« The Science of Swede | Main | Mysterious Skin Flick »

Love and Other Drags

No Strings Attached (2011)

Dale Robinette/Paramount Pictures

There’s an art to making candy-coated big-budget entertainment, and Ivan Reitman has mastered it. Doubters need only hold the consistently funny, unrelentingly sweet “No Strings Attached” up against such immediate predecessors as last year’s abominable “Valentine’s Day” to recognize the imprint of a quality director on even the most mainstream of fare.

One would be hard-pressed to expect much from an Ashton Kutcher-Natalie Portman vehicle centered on a gimmicky friends-with-benefits exploration. But Mr. Reitman maintains a buoyant tone throughout, capturing millennial life in Los Angeles with squeaky clean affection for the sunny city’s perfectly manicured delights. Elizabeth Meriwether’s screenplay is attuned to the ways well-to-do young people communicate and fall in love in a fast-paced, tech-obsessed world, filling the movie with moments that are essentially recognizable even while heightened to reflect a particular brand of Hollywood weirdness.

Mr. Kutcher — who makes the most of his puppy-dog appeal — plays Adam, a low-level TV producer on a “High School Musical”-like show. He and the beautiful, whip-smart Emma (Ms. Portman) have undergone repeated meet cutes through the years, starting during the awkward, hormonal teenage summer camp years and culminating as post-grads in Los Angeles.

One night, a bout of drunken texting leads to Adam waking up at med student Emma’s apartment, surrounded by her roommates (Greta Gerwig, Mindy Kaling and Guy Branum, a likable trio). Emma pops in wearing a nightie and things quickly progress — soon enough, the pair decides to become “sex friends,” on call for sexual encounters sans the emotional attachment. You can guess how well that works.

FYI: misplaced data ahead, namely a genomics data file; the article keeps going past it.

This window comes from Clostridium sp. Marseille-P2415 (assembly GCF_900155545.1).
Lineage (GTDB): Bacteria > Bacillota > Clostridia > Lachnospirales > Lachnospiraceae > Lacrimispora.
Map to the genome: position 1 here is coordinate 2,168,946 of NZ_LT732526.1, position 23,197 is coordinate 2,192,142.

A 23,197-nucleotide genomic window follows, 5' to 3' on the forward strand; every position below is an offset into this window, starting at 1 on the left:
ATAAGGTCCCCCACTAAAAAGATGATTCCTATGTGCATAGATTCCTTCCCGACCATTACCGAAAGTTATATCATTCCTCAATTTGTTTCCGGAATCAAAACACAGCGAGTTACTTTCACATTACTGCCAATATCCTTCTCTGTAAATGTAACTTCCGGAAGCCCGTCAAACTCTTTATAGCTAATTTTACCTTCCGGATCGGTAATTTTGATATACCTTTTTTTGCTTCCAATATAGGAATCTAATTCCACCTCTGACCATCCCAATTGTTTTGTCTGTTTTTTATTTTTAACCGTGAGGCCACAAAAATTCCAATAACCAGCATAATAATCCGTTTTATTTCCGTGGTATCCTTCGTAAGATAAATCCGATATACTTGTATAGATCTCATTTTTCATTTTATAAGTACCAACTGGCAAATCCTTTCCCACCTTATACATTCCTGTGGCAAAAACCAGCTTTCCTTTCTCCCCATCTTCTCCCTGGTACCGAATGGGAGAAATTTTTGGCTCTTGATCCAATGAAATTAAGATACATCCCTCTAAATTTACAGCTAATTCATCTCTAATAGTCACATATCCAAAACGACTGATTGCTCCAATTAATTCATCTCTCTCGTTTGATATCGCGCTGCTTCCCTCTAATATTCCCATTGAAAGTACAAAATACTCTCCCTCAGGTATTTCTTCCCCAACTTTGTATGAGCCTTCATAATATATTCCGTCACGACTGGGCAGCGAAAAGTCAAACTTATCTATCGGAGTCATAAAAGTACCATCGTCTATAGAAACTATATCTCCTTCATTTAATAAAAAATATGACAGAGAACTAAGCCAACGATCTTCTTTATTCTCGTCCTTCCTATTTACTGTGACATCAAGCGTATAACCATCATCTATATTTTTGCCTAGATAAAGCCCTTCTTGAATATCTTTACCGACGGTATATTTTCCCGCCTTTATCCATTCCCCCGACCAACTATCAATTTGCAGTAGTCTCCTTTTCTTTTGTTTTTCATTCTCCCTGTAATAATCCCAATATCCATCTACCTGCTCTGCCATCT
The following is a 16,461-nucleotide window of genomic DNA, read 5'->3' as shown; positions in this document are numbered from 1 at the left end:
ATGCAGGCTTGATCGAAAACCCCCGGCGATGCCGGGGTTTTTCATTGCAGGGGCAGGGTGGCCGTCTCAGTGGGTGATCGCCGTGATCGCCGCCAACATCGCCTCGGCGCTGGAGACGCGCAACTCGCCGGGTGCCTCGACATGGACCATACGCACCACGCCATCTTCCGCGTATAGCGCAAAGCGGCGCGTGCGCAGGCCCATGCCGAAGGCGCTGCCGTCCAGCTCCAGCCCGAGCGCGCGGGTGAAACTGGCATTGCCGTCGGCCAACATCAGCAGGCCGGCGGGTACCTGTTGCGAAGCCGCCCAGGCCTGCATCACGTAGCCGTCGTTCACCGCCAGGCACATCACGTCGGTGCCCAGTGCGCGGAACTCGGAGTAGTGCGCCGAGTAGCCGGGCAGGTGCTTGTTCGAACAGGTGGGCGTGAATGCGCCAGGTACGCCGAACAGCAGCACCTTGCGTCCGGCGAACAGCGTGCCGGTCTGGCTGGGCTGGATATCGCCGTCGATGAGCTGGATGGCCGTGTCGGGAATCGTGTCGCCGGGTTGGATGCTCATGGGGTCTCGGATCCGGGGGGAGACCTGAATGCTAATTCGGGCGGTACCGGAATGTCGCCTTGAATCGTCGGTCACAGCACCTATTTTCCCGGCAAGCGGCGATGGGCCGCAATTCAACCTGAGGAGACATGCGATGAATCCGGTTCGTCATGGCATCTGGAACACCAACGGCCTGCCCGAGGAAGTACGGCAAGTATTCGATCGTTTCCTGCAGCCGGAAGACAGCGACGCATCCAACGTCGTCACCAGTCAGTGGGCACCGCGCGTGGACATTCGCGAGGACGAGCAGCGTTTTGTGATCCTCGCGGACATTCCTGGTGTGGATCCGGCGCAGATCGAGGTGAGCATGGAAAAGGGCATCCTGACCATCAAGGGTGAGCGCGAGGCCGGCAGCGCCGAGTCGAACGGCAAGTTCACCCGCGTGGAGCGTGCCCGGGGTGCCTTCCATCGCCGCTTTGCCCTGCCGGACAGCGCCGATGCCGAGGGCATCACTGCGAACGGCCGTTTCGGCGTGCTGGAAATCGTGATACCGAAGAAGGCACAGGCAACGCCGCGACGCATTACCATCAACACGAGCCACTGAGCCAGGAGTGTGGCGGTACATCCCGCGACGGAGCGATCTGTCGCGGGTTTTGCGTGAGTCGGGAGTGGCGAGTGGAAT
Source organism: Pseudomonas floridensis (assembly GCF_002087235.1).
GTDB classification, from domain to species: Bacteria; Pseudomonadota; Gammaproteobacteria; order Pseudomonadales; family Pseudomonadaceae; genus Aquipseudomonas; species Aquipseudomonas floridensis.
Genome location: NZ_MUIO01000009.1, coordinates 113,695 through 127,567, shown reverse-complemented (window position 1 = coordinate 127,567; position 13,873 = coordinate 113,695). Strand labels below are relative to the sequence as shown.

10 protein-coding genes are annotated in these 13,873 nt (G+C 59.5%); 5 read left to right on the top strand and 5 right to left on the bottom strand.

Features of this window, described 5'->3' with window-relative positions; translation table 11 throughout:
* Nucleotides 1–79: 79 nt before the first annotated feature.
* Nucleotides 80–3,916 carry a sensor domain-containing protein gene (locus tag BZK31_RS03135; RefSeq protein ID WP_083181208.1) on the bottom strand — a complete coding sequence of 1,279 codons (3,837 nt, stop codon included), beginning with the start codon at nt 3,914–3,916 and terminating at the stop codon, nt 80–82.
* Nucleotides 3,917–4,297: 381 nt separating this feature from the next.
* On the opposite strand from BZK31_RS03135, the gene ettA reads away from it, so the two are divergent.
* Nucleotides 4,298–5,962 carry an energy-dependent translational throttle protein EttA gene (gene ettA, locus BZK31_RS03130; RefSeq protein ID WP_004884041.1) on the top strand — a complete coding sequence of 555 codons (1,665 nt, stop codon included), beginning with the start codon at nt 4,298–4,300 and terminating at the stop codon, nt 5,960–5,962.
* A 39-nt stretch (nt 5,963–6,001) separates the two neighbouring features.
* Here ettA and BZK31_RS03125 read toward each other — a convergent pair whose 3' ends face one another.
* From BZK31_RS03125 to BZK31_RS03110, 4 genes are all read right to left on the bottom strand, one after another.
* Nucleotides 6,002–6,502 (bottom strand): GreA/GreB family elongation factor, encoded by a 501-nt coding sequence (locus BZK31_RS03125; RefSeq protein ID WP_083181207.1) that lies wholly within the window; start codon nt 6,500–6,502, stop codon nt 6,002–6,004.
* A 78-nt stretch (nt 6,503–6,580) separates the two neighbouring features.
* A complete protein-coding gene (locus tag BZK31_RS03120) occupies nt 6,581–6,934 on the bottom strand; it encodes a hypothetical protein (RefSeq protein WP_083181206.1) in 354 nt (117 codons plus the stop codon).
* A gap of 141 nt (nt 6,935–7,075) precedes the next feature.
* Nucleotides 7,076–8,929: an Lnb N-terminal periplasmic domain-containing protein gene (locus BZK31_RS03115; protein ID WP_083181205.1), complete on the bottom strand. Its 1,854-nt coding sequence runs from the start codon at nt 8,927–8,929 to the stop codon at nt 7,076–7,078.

Besides being well-crafted and engaging, a rare enough accomplishment, the movie also slyly subverts the usual gender roles. Ms. Portman is the tough, emotionally-muted one, who (vague spoiler alert) makes the inevitable mad dash against the clock to declare her love for the sheepish, good-hearted Mr. Kutcher.

Far from the actress’s “Norbit” (which many blame for derailing Eddie Murphy’s “Dreamgirls” Oscar hopes), the film offers a rare showcase for her comic gifts, molding Emma out of slapstick comedy, fast-paced dialogue and an undercurrent of sincere vulnerability. It’s perhaps the first time Ms. Portman has been handed a character freed from all but everyday relatable burdens and a welcome reminder that the swan queen can play a “normal” girl and play her well.

Stock genre clichés abound, manifest in a swath of supporting cast caricatures, convoluted comic scenarios and conflict centered on the forced plot device of Emma’s stern commitment phobias. It’s hard to take “No Strings Attached” — multiplex-oriented date-night popcorn fare if ever there was some — too seriously. Mr. Reitman is not his son Jason (“Up in the Air,” “Juno”). Subtle, grounded observational cinema is not his forte.

The elder Mr. Reitman is, however, an accomplished renderer of cheery, big-budget comedy with heart. And given the soul-sucking depths to which the 21st-century rom-com so often descends, to find one done well — a valentine with just the right dash of contemporary wit — is reason to celebrate.


Opens on Jan. 21 in the United States and on Feb. 25 in Britain.

Directed by Ivan Reitman; written by Elizabeth Meriwether, based on a story by Mike Samonek and Ms. Meriwether; director of photography, Rogier Stoffers; edited by Dana E. Glauberman; music by John Debney; production design by Ida Random; costumes by Julie Weiss; produced by Mr. Reitman, Joe Medjuck and Jeffrey Clifford; released by Paramount Pictures. Running time: 1 hour 50 minutes. This film is rated R by M.P.A.A. and 15 by B.B.F.C.

WITH: Natalie Portman (Emma), Ashton Kutcher (Adam), Cary Elwes (Dr. Metzner), Kevin Kline (Alvin), Greta Gerwig (Patrice), Lake Bell (Lucy), Olivia Thirlby (Katie), Chris Bridges a k a Ludacris (Wallace), Jake Johnson (Eli), Mindy Kaling (Shira) and Ophelia Lovibond (Vanessa).


Post a comment

This weblog only allows comments from registered users. To comment, please Sign In.

© 2008-2024 Critic's Notebook and its respective authors. All rights reserved.
Privacy Policy | Terms of Use | Subscribe to Critic's Notebook | Follow Us on X
Contact Us | Write for Us | Reprints and Permissions | Powered by TypePad